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Wind Scales

Beaufort Wind Scale

Beaufort Number
or Force

Wind Speed

Description Effects Land / Sea
mph km/hr knots
0 <1 <1 <1 Calm Still, calm air, smoke will rise vertically.

Water is mirror-like.

1 1-3
mph
1-5
kph
1-3
knots
Light Air Rising smoke drifts, wind vane is inactive.

Small ripples appear on water surface.

2 4-7
mph
6-11
kph
4-6
knots
Light Breeze Leaves rustle, can feel wind on your face, wind vanes begin to move.

Small wavelets develop, crests are glassy.

3 8-12
mph
12-19
kph
7-10
knots
Gentle Breeze Leaves and small twigs move, light weight flags extend.

Large wavelets, crests start to break, some whitecaps.

4 13-18
mph
20-28
kph
11-16
knots
Moderate Breeze Small branches move, raises dust, leaves and paper.

Small waves develop, becoming longer, whitecaps.

5 19-24
mph
29-38
kph
17-21
knots
Fresh Breeze Small trees sway.

White crested wavelets (whitecaps) form, some spray.

6 25-31
mph
39-49
kph
22-27
knots
Strong Breeze Large tree branches move,  telephone wires begin to "whistle", umbrellas are difficult to keep under control.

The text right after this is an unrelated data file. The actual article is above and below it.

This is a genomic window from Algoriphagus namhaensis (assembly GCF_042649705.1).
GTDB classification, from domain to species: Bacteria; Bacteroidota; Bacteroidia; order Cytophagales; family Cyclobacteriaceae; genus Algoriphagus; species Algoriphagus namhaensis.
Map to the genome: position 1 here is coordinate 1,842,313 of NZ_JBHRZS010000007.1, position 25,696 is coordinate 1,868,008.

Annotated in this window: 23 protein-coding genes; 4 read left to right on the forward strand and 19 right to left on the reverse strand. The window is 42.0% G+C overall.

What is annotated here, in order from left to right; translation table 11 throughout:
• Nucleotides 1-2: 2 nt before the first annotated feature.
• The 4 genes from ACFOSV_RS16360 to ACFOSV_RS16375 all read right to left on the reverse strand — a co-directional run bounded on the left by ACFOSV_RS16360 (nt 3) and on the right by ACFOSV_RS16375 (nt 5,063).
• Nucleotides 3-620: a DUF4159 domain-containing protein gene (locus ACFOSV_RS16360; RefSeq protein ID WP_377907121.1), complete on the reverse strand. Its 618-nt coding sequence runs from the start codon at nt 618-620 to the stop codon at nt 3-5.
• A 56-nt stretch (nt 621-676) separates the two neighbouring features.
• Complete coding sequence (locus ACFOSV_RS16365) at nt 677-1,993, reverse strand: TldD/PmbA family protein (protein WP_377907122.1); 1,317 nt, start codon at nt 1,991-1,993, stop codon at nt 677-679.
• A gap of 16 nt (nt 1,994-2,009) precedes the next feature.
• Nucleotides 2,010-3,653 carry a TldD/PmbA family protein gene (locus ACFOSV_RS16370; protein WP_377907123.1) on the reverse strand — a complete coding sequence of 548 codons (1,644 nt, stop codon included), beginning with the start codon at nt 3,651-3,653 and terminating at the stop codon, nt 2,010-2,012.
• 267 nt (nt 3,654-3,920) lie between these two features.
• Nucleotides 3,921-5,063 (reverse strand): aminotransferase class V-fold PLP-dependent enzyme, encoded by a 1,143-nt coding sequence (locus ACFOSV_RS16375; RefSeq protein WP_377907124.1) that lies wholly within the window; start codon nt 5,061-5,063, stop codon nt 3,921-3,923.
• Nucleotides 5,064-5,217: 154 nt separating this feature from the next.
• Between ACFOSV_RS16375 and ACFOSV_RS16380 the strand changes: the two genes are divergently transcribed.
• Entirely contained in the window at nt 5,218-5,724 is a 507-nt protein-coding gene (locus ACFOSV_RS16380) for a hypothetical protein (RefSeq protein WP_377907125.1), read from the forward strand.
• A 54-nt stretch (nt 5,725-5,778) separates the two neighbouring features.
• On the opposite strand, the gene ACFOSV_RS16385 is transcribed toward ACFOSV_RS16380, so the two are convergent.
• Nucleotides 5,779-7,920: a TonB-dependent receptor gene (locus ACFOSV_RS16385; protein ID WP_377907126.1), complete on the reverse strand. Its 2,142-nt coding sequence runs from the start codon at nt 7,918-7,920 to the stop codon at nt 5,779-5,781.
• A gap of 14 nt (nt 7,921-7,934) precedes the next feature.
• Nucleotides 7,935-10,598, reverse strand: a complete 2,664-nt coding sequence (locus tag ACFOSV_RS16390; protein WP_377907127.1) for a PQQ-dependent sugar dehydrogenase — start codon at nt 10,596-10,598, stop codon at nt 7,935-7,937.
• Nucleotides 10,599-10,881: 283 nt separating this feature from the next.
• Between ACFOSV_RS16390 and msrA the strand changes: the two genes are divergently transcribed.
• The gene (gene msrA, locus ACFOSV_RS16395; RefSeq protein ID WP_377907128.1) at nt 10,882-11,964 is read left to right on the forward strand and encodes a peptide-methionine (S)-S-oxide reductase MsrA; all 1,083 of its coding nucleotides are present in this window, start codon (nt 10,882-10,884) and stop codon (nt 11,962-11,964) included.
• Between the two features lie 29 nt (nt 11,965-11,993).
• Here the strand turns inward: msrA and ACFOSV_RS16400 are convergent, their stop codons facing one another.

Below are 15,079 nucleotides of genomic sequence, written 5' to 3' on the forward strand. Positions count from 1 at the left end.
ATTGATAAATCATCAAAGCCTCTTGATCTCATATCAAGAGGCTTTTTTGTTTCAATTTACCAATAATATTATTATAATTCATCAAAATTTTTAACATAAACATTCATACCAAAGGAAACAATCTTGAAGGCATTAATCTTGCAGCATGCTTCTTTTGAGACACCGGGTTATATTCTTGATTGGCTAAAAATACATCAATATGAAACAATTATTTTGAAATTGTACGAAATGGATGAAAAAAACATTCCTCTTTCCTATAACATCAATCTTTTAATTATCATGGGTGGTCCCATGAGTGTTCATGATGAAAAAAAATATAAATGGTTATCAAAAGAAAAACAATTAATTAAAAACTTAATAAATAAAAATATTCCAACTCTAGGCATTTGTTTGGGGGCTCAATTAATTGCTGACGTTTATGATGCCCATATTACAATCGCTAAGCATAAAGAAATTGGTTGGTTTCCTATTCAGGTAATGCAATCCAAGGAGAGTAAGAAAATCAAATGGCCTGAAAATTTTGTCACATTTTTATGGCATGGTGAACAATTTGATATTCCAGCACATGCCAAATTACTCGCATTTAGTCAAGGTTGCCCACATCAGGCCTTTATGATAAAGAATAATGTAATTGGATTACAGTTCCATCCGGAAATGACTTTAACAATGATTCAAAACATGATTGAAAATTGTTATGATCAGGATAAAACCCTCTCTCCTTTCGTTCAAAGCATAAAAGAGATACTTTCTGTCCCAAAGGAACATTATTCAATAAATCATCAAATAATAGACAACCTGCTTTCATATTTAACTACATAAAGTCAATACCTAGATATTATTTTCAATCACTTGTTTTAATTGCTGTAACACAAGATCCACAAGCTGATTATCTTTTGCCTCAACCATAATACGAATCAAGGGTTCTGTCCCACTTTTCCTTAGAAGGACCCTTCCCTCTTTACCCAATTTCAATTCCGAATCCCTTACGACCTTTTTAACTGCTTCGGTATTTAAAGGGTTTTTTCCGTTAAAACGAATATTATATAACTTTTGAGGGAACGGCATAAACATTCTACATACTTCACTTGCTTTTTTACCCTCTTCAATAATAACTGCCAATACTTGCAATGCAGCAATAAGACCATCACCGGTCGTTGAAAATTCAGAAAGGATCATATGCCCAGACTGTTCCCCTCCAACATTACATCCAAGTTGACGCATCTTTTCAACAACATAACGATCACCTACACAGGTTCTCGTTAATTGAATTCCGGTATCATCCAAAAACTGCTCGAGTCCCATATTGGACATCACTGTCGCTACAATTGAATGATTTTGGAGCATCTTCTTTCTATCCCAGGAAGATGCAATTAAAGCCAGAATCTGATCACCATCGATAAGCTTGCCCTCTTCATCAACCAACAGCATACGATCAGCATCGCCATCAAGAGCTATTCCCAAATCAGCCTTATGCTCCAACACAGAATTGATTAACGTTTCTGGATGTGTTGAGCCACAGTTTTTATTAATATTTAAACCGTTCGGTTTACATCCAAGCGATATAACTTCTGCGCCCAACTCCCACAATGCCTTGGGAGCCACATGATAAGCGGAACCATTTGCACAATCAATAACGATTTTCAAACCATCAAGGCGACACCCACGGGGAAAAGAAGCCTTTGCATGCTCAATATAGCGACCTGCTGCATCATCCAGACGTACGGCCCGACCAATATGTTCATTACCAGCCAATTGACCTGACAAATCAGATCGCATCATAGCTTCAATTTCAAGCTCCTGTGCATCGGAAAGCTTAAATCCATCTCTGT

Larger waves form, whitecaps prevalent, spray.

7 32-38
mph
50-61
kph
28-33
knots
Moderate or Near Gale Large trees sway, becoming difficult to walk.

Larger waves develop, white foam from breaking waves begins to be blown.

8 39-46
mph
62-74
kph
34-40
knots
Gale or Fresh Gale Twigs and small branches are broken from trees, walking is difficult.

Moderately large waves with blown foam.

9 47-54
mph
75-88
kph
41-47
knots
Strong Gale Slight damage occurs to buildings, shingles are blown off of roofs.

High waves (6 meters), rolling seas, dense foam, Blowing spray reduces visibility.

10 55-63
mph
89-102
kph
48-55
knots
Whole Gale or Storm Trees are broken or uprooted, building damage is considerable.

Large waves (6-9 meters), overhanging crests, sea becomes white with foam, heavy rolling, reduced visibility.

11 64-72
mph
103-117
kph
56-63
knots
Violent Storm Extensive widespread damage.

Large waves (9-14 meters), white foam, visibility further reduced.

12 73+
mph
118+
kph
64+
knots
Hurricane Extreme destruction, devastation.

Large waves over 14 meters, air filled with foam, sea white with foam and driving spray, little visibility.

 

Saffir-Simpson Hurricane Scale

Category

Wind Strength - Pressure Effects

1

65 to 83 knots
74 to 95 mph
119 to 153 kph
> 980 mb
Storm surge generally 4-5 ft above normal. No real damage to building structures. Damage primarily to unanchored mobile homes, shrubbery, and trees. Some damage to poorly constructed signs. Also, some coastal road flooding and minor pier damage. Hurricanes Allison of 1995 and Danny of 1997 were Category One hurricanes at peak intensity.